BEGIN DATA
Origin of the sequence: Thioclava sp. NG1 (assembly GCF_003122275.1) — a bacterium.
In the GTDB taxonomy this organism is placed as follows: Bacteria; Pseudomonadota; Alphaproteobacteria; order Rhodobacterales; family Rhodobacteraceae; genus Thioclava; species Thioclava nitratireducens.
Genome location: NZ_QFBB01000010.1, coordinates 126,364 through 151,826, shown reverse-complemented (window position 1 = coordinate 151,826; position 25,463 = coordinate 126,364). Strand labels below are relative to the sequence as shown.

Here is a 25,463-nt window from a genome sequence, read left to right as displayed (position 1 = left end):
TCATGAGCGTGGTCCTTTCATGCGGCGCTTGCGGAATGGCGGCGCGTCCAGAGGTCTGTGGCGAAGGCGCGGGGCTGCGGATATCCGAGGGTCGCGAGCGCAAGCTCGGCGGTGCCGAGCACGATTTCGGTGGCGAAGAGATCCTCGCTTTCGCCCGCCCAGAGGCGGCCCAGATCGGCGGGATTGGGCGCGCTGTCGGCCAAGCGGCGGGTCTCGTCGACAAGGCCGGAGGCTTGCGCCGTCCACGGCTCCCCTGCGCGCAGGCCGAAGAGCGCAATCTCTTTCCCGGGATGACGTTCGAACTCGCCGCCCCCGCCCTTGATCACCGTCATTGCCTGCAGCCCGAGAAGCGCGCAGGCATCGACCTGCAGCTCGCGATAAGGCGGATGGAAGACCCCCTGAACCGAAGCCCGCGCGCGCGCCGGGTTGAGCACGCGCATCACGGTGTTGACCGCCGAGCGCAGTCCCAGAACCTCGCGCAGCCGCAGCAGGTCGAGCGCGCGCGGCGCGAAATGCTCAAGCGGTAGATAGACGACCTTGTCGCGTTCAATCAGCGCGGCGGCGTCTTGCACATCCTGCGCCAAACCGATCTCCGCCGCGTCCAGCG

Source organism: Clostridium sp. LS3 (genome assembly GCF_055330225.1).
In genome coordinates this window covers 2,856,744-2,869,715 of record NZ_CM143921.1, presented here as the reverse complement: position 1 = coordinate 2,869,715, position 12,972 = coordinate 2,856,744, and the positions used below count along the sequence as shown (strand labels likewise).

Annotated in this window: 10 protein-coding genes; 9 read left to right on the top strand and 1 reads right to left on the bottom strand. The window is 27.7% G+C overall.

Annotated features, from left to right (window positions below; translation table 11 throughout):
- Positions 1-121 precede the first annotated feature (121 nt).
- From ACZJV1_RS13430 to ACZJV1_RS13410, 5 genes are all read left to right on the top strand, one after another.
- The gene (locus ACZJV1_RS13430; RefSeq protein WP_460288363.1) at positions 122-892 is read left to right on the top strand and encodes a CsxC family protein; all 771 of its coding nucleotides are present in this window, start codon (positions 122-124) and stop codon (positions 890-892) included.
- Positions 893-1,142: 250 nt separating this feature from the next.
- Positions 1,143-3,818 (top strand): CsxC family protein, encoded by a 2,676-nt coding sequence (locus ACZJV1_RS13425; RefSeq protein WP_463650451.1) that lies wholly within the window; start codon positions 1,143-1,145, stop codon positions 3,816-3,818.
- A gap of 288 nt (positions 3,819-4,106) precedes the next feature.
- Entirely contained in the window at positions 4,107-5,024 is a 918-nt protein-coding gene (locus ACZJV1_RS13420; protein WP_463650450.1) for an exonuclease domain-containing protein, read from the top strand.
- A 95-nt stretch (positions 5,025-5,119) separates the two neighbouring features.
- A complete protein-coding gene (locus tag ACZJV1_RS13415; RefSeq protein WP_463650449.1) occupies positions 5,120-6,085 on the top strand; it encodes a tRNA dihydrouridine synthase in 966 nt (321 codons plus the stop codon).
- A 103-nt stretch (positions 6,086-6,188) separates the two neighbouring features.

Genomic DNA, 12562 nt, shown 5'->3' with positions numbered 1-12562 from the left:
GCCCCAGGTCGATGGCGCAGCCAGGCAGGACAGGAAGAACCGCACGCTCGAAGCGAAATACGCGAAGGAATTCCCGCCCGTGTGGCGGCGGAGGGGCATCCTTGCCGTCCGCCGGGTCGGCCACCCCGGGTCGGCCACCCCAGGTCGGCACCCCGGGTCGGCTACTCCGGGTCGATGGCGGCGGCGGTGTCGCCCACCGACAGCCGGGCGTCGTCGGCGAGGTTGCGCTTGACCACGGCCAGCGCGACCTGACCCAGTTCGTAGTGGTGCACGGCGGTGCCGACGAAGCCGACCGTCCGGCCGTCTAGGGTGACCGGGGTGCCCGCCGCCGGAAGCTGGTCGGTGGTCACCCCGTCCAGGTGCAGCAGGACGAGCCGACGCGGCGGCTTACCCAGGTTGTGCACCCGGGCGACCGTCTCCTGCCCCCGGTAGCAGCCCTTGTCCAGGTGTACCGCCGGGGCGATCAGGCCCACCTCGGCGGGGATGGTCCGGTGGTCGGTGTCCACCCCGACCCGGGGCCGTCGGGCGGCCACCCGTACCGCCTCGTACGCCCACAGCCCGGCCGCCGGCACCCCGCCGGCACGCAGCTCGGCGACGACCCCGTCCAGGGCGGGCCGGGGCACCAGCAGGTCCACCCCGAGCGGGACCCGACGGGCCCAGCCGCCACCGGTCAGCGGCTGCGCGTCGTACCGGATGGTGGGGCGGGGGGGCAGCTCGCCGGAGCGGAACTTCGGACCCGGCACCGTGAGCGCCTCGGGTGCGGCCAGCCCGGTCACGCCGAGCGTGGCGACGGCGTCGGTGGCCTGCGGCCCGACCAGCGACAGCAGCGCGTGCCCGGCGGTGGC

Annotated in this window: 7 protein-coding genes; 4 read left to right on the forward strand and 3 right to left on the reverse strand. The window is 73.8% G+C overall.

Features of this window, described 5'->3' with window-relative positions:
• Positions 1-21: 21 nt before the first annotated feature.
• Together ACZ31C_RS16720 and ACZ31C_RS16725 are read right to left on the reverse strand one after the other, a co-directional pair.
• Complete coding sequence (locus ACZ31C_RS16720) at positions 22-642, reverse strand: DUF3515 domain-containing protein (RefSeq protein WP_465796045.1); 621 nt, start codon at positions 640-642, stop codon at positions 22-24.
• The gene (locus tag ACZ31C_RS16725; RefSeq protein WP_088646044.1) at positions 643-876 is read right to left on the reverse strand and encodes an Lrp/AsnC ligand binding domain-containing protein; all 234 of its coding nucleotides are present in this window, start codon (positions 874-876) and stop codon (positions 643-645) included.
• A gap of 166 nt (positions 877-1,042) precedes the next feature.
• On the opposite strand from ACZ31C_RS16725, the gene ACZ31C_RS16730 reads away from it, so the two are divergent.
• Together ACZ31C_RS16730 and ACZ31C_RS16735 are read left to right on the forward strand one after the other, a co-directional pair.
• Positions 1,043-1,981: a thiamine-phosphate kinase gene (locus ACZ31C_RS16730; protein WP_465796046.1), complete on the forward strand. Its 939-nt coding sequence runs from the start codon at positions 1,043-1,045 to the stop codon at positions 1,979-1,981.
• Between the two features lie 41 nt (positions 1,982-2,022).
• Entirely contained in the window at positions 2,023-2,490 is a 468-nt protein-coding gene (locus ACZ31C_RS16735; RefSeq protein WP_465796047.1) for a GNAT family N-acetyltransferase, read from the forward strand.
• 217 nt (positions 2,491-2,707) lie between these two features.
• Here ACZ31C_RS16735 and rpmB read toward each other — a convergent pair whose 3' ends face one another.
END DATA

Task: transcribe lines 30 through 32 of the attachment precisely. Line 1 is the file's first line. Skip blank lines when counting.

• Together ACZ31C_RS16730 and ACZ31C_RS16735 are read left to right on the forward strand one after the other, a co-directional pair.
• Positions 1,043-1,981: a thiamine-phosphate kinase gene (locus ACZ31C_RS16730; protein WP_465796046.1), complete on the forward strand. Its 939-nt coding sequence runs from the start codon at positions 1,043-1,045 to the stop codon at positions 1,979-1,981.
• Between the two features lie 41 nt (positions 1,982-2,022).